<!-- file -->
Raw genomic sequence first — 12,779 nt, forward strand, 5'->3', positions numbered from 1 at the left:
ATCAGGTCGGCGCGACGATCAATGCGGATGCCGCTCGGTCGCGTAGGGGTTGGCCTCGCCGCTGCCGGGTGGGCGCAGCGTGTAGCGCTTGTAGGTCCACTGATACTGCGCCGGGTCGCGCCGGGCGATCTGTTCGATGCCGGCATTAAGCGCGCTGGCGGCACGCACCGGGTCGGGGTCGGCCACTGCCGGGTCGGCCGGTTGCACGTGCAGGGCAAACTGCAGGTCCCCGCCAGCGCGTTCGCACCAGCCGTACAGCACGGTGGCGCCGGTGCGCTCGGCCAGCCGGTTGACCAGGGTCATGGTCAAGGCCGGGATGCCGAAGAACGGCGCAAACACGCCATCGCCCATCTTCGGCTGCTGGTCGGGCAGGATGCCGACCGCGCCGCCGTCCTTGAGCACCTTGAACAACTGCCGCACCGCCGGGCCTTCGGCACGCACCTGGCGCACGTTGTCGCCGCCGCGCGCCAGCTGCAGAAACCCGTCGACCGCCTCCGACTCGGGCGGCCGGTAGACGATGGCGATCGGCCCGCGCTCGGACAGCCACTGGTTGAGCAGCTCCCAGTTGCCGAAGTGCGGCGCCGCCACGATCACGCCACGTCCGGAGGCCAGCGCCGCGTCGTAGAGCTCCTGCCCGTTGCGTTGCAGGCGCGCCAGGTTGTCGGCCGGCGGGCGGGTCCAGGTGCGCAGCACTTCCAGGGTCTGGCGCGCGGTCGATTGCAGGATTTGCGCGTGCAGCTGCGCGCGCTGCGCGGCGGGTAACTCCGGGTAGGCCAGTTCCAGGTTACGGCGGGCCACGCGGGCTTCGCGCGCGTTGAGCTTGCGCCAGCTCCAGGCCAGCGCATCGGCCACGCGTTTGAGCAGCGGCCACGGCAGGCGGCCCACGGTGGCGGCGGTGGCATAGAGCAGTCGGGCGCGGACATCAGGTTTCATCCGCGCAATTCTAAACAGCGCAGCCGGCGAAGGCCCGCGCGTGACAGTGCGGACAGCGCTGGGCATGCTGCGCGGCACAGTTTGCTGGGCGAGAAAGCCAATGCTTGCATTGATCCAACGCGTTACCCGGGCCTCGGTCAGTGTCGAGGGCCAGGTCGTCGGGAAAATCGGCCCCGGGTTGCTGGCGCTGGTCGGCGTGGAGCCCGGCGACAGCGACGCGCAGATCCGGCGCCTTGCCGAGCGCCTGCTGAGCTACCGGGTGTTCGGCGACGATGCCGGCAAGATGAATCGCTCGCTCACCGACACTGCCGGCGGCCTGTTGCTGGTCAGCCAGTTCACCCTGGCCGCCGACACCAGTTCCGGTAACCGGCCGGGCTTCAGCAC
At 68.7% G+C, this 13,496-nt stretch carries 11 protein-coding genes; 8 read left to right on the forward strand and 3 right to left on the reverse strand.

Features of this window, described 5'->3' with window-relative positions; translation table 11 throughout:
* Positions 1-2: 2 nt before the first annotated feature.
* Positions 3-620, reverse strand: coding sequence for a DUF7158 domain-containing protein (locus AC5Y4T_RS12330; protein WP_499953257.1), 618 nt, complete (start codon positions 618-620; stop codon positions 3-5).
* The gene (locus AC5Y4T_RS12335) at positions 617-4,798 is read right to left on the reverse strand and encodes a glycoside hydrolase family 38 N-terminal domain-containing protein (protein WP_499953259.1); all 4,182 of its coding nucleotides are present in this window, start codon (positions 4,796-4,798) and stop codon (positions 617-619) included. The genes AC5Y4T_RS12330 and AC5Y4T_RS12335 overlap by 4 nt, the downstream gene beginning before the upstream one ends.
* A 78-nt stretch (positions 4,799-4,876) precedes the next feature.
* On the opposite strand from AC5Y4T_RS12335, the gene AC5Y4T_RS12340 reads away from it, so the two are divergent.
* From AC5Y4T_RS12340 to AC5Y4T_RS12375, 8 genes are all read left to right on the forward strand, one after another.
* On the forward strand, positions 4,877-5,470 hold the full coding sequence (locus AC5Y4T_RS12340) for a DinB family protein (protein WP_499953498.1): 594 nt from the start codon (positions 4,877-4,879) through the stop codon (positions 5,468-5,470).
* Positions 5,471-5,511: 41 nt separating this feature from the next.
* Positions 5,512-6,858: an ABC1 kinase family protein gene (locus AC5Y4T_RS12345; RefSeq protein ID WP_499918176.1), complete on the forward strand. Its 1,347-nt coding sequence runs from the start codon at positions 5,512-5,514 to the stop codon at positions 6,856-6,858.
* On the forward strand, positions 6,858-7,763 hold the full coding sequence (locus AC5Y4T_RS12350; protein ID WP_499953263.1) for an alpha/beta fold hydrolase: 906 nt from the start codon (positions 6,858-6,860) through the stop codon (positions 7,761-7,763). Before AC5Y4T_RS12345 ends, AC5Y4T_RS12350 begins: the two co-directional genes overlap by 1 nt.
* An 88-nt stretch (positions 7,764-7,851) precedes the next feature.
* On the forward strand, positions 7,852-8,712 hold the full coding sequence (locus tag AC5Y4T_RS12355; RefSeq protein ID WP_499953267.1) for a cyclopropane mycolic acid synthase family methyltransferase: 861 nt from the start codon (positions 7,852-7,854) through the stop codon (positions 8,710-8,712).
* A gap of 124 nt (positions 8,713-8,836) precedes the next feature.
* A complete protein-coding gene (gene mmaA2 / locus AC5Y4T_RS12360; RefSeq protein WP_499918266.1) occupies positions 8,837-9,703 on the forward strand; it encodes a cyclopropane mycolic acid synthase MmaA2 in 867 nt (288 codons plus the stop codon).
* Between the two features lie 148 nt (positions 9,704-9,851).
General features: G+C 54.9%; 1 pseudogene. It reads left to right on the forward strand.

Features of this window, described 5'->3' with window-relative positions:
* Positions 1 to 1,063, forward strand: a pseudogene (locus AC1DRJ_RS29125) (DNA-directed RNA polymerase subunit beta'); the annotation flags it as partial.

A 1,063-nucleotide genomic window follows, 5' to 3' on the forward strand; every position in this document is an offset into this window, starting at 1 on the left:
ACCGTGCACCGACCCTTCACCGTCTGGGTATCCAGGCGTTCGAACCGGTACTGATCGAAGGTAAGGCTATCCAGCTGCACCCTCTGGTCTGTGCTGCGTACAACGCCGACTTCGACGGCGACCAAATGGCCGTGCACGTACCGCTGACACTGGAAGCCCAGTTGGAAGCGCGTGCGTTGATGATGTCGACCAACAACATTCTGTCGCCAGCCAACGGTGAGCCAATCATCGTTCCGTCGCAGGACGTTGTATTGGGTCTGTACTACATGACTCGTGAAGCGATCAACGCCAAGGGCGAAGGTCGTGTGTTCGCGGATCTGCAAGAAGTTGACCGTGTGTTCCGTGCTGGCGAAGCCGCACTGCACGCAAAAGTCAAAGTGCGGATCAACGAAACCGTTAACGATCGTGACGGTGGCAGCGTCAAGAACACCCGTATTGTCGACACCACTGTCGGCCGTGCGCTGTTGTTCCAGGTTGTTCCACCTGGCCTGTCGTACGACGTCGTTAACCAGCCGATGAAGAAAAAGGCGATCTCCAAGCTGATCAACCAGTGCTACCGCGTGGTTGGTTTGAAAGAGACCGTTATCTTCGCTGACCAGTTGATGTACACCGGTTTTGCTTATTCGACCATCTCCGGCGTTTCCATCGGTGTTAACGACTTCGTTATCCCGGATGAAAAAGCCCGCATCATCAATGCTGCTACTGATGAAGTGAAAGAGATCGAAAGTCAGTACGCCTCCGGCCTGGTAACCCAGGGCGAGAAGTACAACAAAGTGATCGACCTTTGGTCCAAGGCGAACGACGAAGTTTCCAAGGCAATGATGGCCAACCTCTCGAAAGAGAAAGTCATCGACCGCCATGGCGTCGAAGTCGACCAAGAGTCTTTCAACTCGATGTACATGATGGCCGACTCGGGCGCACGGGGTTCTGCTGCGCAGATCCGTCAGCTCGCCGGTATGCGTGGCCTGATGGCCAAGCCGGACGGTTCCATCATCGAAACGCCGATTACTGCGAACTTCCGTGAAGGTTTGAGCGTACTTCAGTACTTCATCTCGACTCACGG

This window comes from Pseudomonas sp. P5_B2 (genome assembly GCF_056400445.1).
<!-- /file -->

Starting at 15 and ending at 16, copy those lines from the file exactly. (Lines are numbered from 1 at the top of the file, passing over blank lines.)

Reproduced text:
* An 88-nt stretch (positions 7,764-7,851) precedes the next feature.
* On the forward strand, positions 7,852-8,712 hold the full coding sequence (locus tag AC5Y4T_RS12355; RefSeq protein ID WP_499953267.1) for a cyclopropane mycolic acid synthase family methyltransferase: 861 nt from the start codon (positions 7,852-7,854) through the stop codon (positions 8,710-8,712).